Expression of MCP-1 is ubiquitous in various cell types and is upregulated by a wide variety of stimuli. The list of MCP-1-producing cell types grew rapidly after the aforementioned pioneer studies in 1989 [13
]. A summary of MCP-1-producing cell types and stimuli can be found in in a review by Van Collie et al. [8
]. In addition, adipocytes have been recognized as an important source of MCP-1[19
Treatments that have been reported to inhibit MCP-1 over-production and improve diabetic nephropathy conditions.
Human MCP-1 gene consists of 3 exons of 145, 118 and 478 bp in length, and 2 introns of 800 and 385 bp in length. In 1990 Shyy et al. reported two phorbol ester responsive elements (TRE) 129 and 157 bp upstream from the translation initiation site, and the upregulation of MCP-1 expression in cultured endothelial cell after phorbol ester treatment [21
]. Subsequently Ueda et al. [22
] identified two remote kappa B binding sites known as A1 (−2640/−2632) and A2 (−2612/−2603). A2 was found to be important for enhancer activity induced by IL-1β, TNF-α, and 2-O-tetradecanoylphorbol 13-acetate (TPA). One GC box (−64/−59) was also found important for the maintenance of basal transcriptional activity, and can possibly be controlled by Sp1. A graphical summary of the transcriptional regulatory elements of human MCP-1 gene is shown in . Further studies by Ueda et al. [23
] revealed that lipopolysaccharide (LPS) stimulation induces the binding of p65/p65, c-Rel/p65, p50/p65, and p50/cRel to the A2 probe and increase of MCP-1 mRNA in human acute monocytic leukemia THP-1 cells, while TPA treatment on this cell line only resulted in the binding of p65/p50 to A2 probe, but not increase of MCP-1 mRNA. However, TPA treatment on other human cell lines such as cervical carcinoma HeLa, osteosarcoma HOS, and glioblastoma A172 cells induced both binding of p65/p65 and cRel/p65 to A2 probe, and elevated MCP-1 mRNA levels. Co-transfection of p65 or p65/cRel with hMCP-1 showed trans-activation. Thus stimulus-specific and tissue-specific regulation on human MCP-1 gene has been emphasized [22
A graphical summary of the transcriptional regulatory elements in human MCP-1 gene. TRE, phorbol ester responsive elements. The numbers indicate length in base pair. The schematic illustration is not proportional to the length of the DNA.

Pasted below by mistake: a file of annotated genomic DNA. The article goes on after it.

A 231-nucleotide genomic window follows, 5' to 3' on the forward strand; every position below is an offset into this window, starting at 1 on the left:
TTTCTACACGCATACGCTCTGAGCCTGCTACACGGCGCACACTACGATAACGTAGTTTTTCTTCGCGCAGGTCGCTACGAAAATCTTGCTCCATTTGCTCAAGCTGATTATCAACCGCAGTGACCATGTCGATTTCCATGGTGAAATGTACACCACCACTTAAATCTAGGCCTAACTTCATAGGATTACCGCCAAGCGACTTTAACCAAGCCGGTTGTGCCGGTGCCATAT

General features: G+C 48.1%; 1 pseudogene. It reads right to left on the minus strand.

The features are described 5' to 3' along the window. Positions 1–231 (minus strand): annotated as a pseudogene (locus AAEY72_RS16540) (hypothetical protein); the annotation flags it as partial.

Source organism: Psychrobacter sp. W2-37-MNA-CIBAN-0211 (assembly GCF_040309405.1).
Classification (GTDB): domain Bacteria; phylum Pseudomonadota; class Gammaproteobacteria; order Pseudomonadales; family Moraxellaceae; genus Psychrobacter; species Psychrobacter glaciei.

In rat JE gene, the −141/−88 promoter region is reportedly responsive to the phorbol ester TPA, and the −70/−38 promoter region is essential for basal activity. The later region harbors the sequence TGACTCC, resembling the consensus site for AP-1 binding TGACTCA. The JE AP-1 site and the consensus AP-1 site have an overlapping but not identical binding spectrum for AP-1 proteins [24
]. Hanazawa et al. reported that TNF-α induces JE expression via c-fos and c-jun genes following protein kinase C activation in mouse osteoblastic MC3T3-E1 cells, and curcumin, a specific inhibitor of c-jun/AP-1, markedly inhibited JE gene expression induced by the cytokine [25
]. Ping et al. further reported that TNF regulates the occupancy of both distal and proximal regulatory regions of murine JE gene, and demonstrated a multi-step model involving chromatin accessibility, transcription factor complex assembly, and protein phosphorylation [26
]. In a subsequent report from Ping et al. [27
] it was shown that two distal kappa B sites, a novel dimethylsulfate-hypersensitive sequence, and a promoter proximal Sp1 site were required for TNF induction, and illustrated a crucial role of p65 in the assembly of a NFκB dependent enhancer in vivo.
The regulation of MCP-1 gene expression in pancreatic islets has been extensively studied due to its clinical relevance (refer to Section 7). Reported regulatory factors include primary inflammatory cytokines (i.e. IL-1β, TNFα), lipopolysaccharide, ERK1/2 and p38 MAPK, but not glucose or nitric oxide [28
]. An IL-1β-responsive enhancer region has been identified between −2180 bp and −2478 bp of the MCP-1 gene in rat β-cells, which contains two NF κB sites binding to p65/p50 heterodimers and p65 homodimer. Mutation of either NFκB sites present in this region abrogated IL-1 β-induced MCP-1 promoter activity. Therefore NFκB plays an important role for MCP-1 expression in β-cells [30
]. The lack of expression of the transcriptional repressor B-cell lymphoma-6 (BCL-6), which inhibits MCP-1 gene expression and NF κB activity, may render β cells particularly susceptible to propagating inflammation [31
]. The primary cytokines reportedly induce the expression of I κB isoforms and MCP-1 several fold higher in rat INS-1E cells than in fibroblasts 208F cells, and correlate with a proapoptotic outcome [32
]. Angiotensin II (AngII) is another factor regulating the expression of MCP-1 in rat RINm5F β-cell line and activating MCP-1 promoter, possibly through a MAPK signaling mechanism [33
Role of hypoxia in MCP-1 expression in brain, cardiovascular system, and adipocytes has been reported. Human MCP-1 was found regulated by hypoxia-inducible factor −1 (HIF-1) in astrocytes [34
], and upregulation of MCP-1 expression in neurons induced by hypoxic preconditioning protected mice from stroke [35
]. Chronic intermittent hypoxia also upregulated MCP-1 expression in the carotid body in rats [36
]. Controversial results were documented regarding the responses of adipocytes to hypoxic condition. For example, Yu et al. [37
] showed upregulation of MCP-1 mRNA and protein expression in mouse 3T3-L1 adipocytes under 1% O2
atmosphere. In contrast, Famulla et al. [38
] reported that the same hypoxic condition reduced the secretion of MCP-1 from human primary adipocytes.
Other than transcriptional regulation, glucocorticoids have been reported to trigger the specific binding of glucocorticoid receptor to MCP-1 mRNA, facilitating the mRNA degradation [39
]. Multiple studies have reported parallel increases of mRNA, protein, and monocyte chemotactic activity of MCP-1 [14